Montana health systems and hospitals are being crushed by anesthesiologist shortages, but anesthesiologists are still opposed to integrating certified registered nurse anesthetists into health systems, Billings Gazette reported Jan. 6.
CRNAs have advertised themselves as a solution to staffing shortages exacerbated by the COVID-19 pandemic. Hospitals have begun relying on expensive traveling anesthesiologists, according to the report. Other states have integrated CRNAs to ease challenges, but Montana has been slow to follow suit.
According to Alison Carter, CRNA, secretary and treasurer of the Montana Association of Nurse Anesthesiology, hospitals in metropolitan areas have resisted integrating CRNAs, although CRNAs are providing care in ASCs and other facilities.
Additionally, in Montana, CRNAs can and do operate independently without anesthesiologists in rural areas — the state, like other rural states where physician shortages are obstacles to care, adopted an opt-out law that allows CRNAs to practice independently.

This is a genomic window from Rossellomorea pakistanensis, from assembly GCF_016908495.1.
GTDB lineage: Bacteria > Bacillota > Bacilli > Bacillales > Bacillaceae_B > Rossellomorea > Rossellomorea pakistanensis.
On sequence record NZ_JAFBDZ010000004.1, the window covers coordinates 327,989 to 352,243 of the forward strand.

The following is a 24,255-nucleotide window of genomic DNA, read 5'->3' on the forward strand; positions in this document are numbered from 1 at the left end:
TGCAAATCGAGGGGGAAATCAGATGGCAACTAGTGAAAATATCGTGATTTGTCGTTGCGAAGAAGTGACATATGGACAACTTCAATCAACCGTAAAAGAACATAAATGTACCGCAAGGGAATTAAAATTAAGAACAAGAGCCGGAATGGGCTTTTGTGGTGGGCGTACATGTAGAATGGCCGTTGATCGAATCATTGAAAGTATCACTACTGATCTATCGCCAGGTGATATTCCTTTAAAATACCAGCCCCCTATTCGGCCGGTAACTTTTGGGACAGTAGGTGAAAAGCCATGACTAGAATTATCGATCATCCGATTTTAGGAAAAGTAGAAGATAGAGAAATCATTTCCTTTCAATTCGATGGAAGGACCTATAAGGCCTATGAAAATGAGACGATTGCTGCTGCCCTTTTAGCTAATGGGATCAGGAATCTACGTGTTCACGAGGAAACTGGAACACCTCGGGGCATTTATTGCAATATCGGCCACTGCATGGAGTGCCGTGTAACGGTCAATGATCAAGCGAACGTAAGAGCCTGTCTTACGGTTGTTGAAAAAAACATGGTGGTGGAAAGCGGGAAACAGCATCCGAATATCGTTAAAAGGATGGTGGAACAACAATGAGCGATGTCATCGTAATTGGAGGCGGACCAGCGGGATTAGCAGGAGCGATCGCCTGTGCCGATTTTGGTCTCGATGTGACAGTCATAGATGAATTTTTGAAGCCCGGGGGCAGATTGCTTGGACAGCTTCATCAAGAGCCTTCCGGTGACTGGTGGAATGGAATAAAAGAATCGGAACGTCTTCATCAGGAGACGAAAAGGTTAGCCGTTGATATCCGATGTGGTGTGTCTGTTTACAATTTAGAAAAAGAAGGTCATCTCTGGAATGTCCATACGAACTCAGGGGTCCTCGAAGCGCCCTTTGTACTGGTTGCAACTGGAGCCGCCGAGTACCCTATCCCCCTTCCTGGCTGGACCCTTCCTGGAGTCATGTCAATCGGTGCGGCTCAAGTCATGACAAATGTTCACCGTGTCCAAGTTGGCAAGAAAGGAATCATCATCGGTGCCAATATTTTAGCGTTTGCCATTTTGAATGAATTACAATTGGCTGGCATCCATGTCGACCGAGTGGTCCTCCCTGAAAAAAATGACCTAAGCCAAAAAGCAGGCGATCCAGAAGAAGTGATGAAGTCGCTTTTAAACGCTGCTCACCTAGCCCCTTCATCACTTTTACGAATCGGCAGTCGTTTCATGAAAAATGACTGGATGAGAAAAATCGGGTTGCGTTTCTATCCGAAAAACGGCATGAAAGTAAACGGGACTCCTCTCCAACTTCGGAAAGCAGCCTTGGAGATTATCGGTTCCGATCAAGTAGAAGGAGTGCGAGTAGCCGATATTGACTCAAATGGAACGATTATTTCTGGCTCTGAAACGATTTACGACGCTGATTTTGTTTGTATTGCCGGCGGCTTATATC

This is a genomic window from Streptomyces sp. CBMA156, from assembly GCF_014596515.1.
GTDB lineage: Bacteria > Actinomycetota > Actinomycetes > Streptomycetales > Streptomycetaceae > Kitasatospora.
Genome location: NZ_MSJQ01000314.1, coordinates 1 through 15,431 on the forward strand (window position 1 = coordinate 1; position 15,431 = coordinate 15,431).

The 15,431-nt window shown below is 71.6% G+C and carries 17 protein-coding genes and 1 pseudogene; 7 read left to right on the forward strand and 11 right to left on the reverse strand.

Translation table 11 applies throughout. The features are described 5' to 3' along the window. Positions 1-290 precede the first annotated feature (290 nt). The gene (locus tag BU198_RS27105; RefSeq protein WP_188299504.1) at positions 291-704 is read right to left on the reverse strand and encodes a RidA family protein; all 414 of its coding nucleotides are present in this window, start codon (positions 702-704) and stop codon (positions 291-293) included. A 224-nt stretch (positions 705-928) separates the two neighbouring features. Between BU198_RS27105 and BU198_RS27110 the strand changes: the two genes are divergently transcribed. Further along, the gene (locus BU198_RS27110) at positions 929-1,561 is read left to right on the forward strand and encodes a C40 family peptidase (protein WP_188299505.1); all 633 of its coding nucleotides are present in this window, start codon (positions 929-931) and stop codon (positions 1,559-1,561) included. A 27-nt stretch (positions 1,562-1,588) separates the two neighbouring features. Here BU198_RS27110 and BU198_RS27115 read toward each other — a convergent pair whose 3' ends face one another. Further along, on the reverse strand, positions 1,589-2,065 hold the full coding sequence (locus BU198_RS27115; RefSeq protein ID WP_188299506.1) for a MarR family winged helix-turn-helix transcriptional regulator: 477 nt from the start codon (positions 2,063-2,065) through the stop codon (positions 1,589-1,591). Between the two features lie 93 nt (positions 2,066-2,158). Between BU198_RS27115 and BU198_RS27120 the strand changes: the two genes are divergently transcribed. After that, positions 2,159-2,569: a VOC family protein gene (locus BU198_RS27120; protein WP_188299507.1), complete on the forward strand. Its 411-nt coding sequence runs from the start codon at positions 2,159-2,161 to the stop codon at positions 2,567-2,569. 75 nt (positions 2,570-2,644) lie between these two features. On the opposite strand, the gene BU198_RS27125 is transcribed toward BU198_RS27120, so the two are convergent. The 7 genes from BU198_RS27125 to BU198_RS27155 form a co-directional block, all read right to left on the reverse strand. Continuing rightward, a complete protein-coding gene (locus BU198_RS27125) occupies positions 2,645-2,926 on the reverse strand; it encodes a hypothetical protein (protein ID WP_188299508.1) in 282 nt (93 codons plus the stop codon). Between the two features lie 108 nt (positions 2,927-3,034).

The conflict has come to a head in Billings, Mont. Billings Anesthesiology renewed its contract with Billings Clinic in November, but before the contract was settled, some anesthesiologists left to work at other hospitals, and the remaining physicians were offered wages comparable to traveling anesthesiologists, which isn't sustainable, said one anesthesiologist at the practice.
Billings Anesthesiology briefly considered adding CRNAs to its workforce, but the idea was abandoned. The practice said it is only willing to introduce a model where CRNAs work under the supervision of a physician.
This proposal, however, stirs tension among physicians who prefer to work on their own, according to the report. Many CRNAs are pushing for health systems and hospitals to allow for CRNAs to operate either independently or under physician supervision — what they see as a cost-efficient solution to physician shortages.
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